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Your Excellency, Mr. Labib Al Khadra, Minister of Higher Education & Scientific Research,
Your Excellency, Professor Dr. Ekhleif Tarawneh, President of the University of Jordan,
Members of the Faculty and distinguished members of the academic community,
Ladies and Gentlemen,

I feel honoured to address this distinguished gathering at the prestigious University of Jordan, one of the oldest and most acclaimed centres of learning in the world. I would like to begin by expressing my gratitude to H.E. Professor Dr. Tarawneh for his generous words and to the University of Jordan for conferring an Honorary Doctorate on me. I am deeply moved by this gesture. I value it as a manifestation of the warmth of the people of Jordan towards me and my country. I have long been aware of the grand reputation of the University of Jordan. I have heard of its contribution in the building of a knowledge society in this country. Its role in promoting fundamental human values, academic freedom, learning and innovation has been second to none. Today, as I address you, and through you, the people of Jordan, I feel that I could not have chosen a better venue than this esteemed institution.

Ladies and Gentlemen,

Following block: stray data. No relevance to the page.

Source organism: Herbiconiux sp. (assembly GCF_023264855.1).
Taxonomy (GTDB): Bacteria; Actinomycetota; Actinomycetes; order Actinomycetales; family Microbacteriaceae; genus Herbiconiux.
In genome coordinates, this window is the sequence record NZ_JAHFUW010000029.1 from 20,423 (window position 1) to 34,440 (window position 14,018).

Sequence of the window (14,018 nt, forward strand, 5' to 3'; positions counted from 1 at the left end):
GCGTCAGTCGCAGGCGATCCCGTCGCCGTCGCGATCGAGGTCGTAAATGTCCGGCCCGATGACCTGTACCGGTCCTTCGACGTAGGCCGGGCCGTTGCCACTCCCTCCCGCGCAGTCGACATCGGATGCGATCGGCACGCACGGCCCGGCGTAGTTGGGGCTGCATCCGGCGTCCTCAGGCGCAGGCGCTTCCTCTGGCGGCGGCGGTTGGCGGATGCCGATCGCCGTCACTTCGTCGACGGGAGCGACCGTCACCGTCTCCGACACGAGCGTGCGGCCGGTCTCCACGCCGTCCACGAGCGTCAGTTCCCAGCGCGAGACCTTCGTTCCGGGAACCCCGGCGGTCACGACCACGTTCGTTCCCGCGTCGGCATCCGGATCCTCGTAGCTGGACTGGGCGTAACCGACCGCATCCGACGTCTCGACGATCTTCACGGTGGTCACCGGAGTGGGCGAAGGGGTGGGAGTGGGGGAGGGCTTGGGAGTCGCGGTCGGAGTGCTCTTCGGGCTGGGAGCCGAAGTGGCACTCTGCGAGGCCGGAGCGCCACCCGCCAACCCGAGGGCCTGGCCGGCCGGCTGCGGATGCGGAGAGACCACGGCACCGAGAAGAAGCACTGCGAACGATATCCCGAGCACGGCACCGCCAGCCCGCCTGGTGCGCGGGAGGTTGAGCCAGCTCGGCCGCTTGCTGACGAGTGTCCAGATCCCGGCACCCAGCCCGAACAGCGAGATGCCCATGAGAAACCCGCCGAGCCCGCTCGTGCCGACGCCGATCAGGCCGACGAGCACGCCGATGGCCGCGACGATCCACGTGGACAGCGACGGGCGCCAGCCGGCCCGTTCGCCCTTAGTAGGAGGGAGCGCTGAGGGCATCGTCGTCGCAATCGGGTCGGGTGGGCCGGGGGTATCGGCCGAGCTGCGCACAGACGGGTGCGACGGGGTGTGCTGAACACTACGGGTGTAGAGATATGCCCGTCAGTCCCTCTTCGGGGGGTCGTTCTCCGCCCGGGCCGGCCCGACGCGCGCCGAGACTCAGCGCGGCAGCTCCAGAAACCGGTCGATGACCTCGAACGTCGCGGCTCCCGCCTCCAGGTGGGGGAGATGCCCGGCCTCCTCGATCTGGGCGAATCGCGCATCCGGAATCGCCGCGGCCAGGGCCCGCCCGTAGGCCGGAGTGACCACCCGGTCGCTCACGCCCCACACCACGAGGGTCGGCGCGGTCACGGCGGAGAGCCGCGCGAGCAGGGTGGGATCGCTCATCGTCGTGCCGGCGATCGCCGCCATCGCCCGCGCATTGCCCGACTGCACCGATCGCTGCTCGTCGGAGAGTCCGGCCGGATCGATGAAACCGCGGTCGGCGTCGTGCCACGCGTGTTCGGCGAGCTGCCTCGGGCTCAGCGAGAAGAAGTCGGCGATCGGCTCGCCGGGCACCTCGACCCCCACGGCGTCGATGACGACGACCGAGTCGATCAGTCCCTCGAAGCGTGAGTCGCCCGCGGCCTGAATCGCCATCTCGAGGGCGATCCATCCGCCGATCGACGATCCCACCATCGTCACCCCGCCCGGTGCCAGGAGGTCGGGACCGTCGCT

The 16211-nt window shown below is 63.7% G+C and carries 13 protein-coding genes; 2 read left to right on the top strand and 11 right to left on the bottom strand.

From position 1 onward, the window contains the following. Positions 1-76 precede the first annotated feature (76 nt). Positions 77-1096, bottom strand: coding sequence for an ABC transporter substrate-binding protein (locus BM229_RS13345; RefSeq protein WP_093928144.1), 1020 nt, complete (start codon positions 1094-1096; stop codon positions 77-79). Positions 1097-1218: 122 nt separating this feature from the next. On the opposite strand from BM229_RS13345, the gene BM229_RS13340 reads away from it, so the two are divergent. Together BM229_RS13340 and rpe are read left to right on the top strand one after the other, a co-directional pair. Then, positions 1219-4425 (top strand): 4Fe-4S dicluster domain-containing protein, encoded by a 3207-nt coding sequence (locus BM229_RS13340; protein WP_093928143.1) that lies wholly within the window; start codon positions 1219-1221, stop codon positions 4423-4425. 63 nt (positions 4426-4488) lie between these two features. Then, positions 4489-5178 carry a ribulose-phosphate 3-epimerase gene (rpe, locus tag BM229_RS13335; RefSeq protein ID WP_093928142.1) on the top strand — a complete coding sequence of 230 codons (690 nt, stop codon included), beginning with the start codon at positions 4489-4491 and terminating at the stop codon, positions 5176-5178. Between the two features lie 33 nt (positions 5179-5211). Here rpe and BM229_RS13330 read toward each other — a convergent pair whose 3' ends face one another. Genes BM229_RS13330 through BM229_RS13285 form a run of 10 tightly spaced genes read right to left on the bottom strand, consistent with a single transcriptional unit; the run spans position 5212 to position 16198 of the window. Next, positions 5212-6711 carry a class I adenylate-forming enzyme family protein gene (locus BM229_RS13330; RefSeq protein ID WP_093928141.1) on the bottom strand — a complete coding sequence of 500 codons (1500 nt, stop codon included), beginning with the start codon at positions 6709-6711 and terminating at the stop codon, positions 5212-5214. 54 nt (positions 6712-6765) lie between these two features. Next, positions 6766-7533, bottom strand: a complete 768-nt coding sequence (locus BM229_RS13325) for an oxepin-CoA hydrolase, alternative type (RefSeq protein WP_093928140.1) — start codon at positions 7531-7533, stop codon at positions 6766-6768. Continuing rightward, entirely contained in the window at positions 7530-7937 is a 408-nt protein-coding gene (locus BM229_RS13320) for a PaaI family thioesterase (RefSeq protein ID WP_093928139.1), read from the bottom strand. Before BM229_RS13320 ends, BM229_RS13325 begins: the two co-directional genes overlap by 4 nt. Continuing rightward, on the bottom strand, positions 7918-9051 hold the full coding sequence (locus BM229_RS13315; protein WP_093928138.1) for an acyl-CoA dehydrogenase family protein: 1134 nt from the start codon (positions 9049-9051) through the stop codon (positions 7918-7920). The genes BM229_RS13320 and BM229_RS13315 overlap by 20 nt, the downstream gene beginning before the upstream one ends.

India attaches high importance to its friendship with Jordan. I have come here, inspired by our common history and encouraged by our mutual goodwill, seeking to open a new chapter in our age-old relationship. Since our two independent nations established our diplomatic relations in 1950, our co-operation has expanded in a variety of areas of shared interest. India was among the first countries to welcome the Wadi Araba Treaty of The Kingdom of Jordan with Israel in October 1994. Our nations have, over the years, consolidated our partnership by establishing institutional mechanisms and undertaking regular high-level exchanges. India values the personal contribution of His Majesty, Late King Hussein bin Talal (May his soul rest in peace) and Their Majesties King Adbullah II and Queen Rania in reinforcing the warmth and understanding between India and Jordan. This mutual sentiment has been strengthened by some unusual events that have become landmarks in the history of our bilateral relations: India recalls, with gratitude, Jordan’s invaluable assistance in the emergency evacuation of over 150,000 Indians from Kuwait and Iraq during the Gulf Crisis in 1991 and again in 2004 when our people fled the civil war in Iraq. Over the years, our relationship has been further enhanced by the excellent understanding between our Governments on regional and global issues and our support for each other in multilateral fora including the United Nations. Our convergence of views on Palestine, the Middle East Peace Process, Syria, Iraq and the challenges confronting us in this region today - and our agreement on the need to expedite UNSC reforms reflect our common approach to these important issues.